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Unwilling I agreed. We came aboard-
Oh, bitter recollection!

Duke. Stop thy tears

I long, yet almost dread, to hear the rest.

Egeon. A league from Epidamnum had we sail'd, Before the always wind-obeying deep

Gave any tragic instance of our harm; But longer did we not retain much hope, For what obscured light the heav'ns did grant, Did but convey into our fearful minds A dreadful warrant of immediate death. The sailors sought for safety by our boat, And left the ship, then sinking-ripe, to us. My wife, more careful for the elder born, Had fasten'd him unto a small spare mast; To him, one of the other twins was bound; While I had been like heedful of the younger. The children thus dispos'd, my wife and I Fasten'd ourselves at either end the mast; And floating straight, obedient to the stream, Were carried towards Corinth, as we thought. At length the sea wax'd calm; and we discover'd Two ships from far, making amain to us; But ere they came

Duke. Pursue thy tale, old man.

Egeon. Being encounter'd by a mighty rock,
Our helpless raft was splitted in the midst.
Her part (poor soul !) burden'd with lesser weight,
Was carried with more speed, before the wind;
And, in our sight, they three were taken up
By fishermen of Corinth, as we thought.
At length, another ship had seiz'd on us;
And would have 'reft the fishers of their prey,
Had not their bark been very slow of sail.
Duke. Relate at full

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What hath befallen to them, and thee, till now. Egeon. My youngest boy, and yet my eldest care, At eighteen years, became inquisitive

After his brother, and importun'd me
That his attendant (for his case was like,
'Reft of his brother, but retain'd his name)
Might bear him company, in quest of him,
Whom, while I labour'd of a love to see,
I yielded to the loss of him I lov❜d.

Since which unhappy time, no news arriving
What course their wayward stars had hurry'd them,
Five summers have I spent in farthest Greece,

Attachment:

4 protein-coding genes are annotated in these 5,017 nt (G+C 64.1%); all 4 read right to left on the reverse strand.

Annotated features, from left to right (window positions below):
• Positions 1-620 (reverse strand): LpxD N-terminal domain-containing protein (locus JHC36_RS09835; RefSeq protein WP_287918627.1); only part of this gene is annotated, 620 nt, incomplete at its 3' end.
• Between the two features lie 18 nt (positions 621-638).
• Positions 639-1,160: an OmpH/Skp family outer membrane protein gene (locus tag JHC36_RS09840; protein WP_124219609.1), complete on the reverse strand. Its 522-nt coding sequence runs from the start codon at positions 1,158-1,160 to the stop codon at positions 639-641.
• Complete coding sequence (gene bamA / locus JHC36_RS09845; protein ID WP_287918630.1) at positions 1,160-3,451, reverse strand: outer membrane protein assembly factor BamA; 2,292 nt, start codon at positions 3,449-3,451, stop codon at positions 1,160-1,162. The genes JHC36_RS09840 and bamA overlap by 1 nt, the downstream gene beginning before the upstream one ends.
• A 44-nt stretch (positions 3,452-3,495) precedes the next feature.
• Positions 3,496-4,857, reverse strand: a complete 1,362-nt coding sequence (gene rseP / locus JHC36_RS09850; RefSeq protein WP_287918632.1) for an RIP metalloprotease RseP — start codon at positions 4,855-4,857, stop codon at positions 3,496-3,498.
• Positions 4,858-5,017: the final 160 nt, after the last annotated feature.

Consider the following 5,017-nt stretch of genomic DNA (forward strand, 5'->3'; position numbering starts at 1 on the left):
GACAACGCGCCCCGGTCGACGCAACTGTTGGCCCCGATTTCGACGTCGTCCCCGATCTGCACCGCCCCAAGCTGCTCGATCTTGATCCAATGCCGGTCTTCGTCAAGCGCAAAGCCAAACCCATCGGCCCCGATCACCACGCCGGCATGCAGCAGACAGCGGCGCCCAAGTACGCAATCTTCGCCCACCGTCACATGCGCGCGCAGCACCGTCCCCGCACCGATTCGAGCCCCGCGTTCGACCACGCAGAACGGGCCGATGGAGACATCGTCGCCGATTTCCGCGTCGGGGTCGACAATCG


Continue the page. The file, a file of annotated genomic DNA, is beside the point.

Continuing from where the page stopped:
Roaming e'en through the bounds of Asia,
And, coasting homeward, came to Ephesus;
But here must end the story of my life,
And happy were I in my timely death,
Could all my travels warant me they live.

Duke. Hapless Egeon! whom the fates have mark'd

To bear th' extremity of dire mishap,
Now trust me, were it not against our laws,
Against my crown, my oath, my dignity,
My soul should sue as advocate for thee:
But though thou art adjudged to the death,
And passed sentence cannot be recall'd,
But to our honour's great disparagement,
Yet will I favour thee in what I can.
I, therefore, merchant, limit thee this day,
To seek thy life, by beneficial help;
Try all the friends thou hast in Ephesus,
Beg thou, or borrow, to make up the sum,
And live-if not, then art thou doom'd to die.
[Exit, with GUARDS.
Egeon. What friends can misery expect?
This pity but prolongs the date of pain;
And to a sure, though short protracted end,
Helpless and hopeless doth Ægeon wend.

[Exit, guarded.


A Street.


1 Mer. Therefore, give out you are of Epidam


Lest that your goods be forfeit to the state.
This very day, a Syracusan merchant
Is apprehended for arrival here;

And, not being able to buy out his life,
Dies ere the weary sun sets in the west.-
There is your money, which I had to keep.
Ant. of Syr. Go, bear it to the Centaur, where we